Despite putting money aside to begin construction of a $141 million new county courthouse, Hidalgo County Commissioners this week voted to give county property taxpayers the first cut in taxes since 1999 — which is welcome news and is to be commended.
The tax rate will drop one cent to 58-cents per $100 property valuation — Hidalgo County’s first property tax cut in 18 years. The vote came as commissioners on Tuesday approved a $200.7 million budget for fiscal 2018 — the biggest budget in the county’s history.
“Needless to say I liked it. I think they could have done it years ago. I was really glad they saw that people were saying ‘Wait a minute. There’s so much new money, more money coming in, more people hired. Surely they can give some money back to us?’ So I’m glad they did,” Virginia Townsend, founder of the watchdog group the OWLS (Objective Watchers of the Legal System,) told us.
We are, too, and we also are mindful that although taxes will drop slightly, and the county as a result will forgo an estimated $3.4 million in taxable revenue in fiscal 2018, that taxes overall have risen dramatically in the past years due to higher property tax appraisals. So if one were to do the actual math, the one-cent drop compared to what a taxpayer paid a decade ago, might not really work out to a tax drop at all.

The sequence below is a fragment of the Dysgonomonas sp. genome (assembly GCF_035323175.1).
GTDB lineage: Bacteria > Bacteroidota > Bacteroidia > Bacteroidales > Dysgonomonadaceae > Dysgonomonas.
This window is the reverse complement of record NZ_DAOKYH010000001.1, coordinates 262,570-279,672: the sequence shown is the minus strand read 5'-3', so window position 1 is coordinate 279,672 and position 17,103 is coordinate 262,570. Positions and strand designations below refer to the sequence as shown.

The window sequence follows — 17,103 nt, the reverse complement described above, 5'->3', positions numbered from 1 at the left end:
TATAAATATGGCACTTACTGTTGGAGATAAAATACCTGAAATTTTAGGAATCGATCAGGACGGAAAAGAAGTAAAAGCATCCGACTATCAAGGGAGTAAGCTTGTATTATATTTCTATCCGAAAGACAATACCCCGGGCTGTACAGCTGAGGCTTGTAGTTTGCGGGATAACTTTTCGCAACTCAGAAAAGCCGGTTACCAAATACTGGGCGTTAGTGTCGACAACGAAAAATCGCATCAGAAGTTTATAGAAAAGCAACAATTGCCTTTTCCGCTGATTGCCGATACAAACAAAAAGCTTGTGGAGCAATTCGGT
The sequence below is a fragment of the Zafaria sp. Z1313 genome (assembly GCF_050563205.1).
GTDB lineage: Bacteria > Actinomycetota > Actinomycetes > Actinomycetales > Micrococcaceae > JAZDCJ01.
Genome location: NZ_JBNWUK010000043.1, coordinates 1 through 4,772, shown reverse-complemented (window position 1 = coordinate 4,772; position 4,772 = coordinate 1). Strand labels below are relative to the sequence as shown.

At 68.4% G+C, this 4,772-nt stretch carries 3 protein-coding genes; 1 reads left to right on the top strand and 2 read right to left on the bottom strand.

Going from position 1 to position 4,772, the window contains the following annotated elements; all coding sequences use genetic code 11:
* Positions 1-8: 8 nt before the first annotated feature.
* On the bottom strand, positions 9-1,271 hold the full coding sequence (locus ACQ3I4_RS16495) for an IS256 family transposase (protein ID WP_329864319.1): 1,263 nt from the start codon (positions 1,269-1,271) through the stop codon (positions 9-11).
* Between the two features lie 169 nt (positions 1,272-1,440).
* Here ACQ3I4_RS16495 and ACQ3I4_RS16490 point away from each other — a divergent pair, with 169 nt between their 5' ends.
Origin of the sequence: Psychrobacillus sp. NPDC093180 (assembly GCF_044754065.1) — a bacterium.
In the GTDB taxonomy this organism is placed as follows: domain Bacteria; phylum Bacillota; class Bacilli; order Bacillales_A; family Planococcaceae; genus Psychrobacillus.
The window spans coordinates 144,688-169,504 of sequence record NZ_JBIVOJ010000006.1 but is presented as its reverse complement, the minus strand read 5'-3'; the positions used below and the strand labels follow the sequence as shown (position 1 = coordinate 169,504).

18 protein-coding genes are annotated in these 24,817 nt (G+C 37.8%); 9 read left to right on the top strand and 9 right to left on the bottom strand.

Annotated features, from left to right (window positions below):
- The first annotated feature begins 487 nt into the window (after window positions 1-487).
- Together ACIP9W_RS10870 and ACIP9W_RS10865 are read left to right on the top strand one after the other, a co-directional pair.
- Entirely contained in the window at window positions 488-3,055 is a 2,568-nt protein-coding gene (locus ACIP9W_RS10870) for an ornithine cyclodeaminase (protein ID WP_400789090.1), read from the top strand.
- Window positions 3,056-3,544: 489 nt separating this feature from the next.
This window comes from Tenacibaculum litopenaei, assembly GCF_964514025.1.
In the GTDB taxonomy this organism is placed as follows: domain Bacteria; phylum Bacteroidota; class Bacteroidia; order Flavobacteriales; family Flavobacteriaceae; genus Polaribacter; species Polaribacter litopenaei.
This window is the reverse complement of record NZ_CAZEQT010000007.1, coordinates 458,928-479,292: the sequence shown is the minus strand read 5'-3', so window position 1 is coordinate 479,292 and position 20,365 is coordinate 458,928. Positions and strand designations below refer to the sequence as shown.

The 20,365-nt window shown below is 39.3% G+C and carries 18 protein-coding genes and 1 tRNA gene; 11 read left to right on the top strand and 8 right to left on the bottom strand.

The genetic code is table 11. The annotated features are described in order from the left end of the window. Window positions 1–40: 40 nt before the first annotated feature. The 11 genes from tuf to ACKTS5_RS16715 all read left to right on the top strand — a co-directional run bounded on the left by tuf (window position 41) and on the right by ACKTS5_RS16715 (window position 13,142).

Therefore, we implore upon the court to be mindful to keep county employee salaries and spending in check these upcoming years, especially as the unpopular new courthouse goes up. We note that despite questions from Precinct 3 Commissioner Jose Flores on Tuesday regarding a $13,214 raise for an assistant director for Urban County, the new salary of $78,704 was still approved.
Commissioners were wise not to award the entire $28,943 pay raise to County Executive Officer Valde Guerra, given how sensitive the timing of such a big raise for the top administrator would come as the county’s other 3,000 employees are not getting a cost-of-living increase this year. Instead, after some discussion on Tuesday, the court gave Guerra a $15,000 pay raise to do the exact same job he has been doing, bringing his annual salary to $145,000.
There was talk of giving him the remaining amount next year, if a COLA is given to county employees. We, again, caution going down this rabbit hole as many taxpayers, including the OWLS, remain heatedly opposed to the new courthouse and feel that absent a bond election, taxpayers are still paying for this facility with their hard-earned funds.